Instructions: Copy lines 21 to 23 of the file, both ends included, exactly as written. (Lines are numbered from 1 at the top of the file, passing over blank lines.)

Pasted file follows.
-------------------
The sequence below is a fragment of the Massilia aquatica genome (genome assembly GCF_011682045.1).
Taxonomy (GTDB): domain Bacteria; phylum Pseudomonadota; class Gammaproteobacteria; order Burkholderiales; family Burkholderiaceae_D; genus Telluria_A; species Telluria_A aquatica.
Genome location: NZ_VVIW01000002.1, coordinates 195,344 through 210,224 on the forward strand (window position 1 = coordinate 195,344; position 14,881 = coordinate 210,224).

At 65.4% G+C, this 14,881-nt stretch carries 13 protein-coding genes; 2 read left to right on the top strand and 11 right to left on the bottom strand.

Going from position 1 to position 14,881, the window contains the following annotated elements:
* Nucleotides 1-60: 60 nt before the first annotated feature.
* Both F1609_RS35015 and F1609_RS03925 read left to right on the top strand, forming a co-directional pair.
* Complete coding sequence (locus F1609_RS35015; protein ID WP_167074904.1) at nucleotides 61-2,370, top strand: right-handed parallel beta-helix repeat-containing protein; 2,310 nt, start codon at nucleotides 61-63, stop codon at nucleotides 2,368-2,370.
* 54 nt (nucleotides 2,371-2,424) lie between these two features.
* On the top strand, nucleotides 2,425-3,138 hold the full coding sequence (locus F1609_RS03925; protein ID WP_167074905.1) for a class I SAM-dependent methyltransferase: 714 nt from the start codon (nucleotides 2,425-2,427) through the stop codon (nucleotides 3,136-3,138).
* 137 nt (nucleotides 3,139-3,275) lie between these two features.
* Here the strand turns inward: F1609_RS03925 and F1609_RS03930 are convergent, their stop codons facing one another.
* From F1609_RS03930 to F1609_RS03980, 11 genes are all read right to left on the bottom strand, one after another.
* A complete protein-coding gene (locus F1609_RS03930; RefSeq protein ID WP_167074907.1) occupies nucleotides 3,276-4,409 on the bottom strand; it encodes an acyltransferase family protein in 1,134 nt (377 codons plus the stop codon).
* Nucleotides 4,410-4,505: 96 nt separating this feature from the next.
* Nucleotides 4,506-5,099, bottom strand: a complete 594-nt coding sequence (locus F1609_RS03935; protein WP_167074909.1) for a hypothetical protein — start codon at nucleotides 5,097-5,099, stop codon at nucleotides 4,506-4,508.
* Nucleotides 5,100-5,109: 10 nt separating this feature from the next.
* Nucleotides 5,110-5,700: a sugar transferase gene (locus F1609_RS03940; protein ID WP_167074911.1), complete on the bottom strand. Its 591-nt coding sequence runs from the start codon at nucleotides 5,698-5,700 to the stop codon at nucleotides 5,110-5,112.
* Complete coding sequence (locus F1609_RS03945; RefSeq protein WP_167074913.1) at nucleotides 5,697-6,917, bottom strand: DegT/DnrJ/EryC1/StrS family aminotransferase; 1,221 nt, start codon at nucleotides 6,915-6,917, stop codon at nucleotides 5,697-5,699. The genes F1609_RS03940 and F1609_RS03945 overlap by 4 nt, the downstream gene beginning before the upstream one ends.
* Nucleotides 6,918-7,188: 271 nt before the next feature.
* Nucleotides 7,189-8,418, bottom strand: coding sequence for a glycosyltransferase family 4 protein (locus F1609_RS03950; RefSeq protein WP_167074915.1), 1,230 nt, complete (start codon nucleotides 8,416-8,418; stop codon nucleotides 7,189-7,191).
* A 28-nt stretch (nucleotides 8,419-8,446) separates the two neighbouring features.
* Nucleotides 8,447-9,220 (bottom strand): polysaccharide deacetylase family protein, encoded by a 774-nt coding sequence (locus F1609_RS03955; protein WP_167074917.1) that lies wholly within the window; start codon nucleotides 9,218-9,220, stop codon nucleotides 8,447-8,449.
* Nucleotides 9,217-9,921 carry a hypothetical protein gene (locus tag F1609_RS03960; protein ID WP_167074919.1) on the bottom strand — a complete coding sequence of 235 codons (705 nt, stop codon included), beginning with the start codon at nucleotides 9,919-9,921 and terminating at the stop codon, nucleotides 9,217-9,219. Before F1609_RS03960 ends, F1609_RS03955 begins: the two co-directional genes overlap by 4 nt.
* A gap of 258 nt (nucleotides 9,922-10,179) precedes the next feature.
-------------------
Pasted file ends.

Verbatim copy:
* Nucleotides 7,189-8,418, bottom strand: coding sequence for a glycosyltransferase family 4 protein (locus F1609_RS03950; RefSeq protein WP_167074915.1), 1,230 nt, complete (start codon nucleotides 8,416-8,418; stop codon nucleotides 7,189-7,191).
* A 28-nt stretch (nucleotides 8,419-8,446) separates the two neighbouring features.
* Nucleotides 8,447-9,220 (bottom strand): polysaccharide deacetylase family protein, encoded by a 774-nt coding sequence (locus F1609_RS03955; protein WP_167074917.1) that lies wholly within the window; start codon nucleotides 9,218-9,220, stop codon nucleotides 8,447-8,449.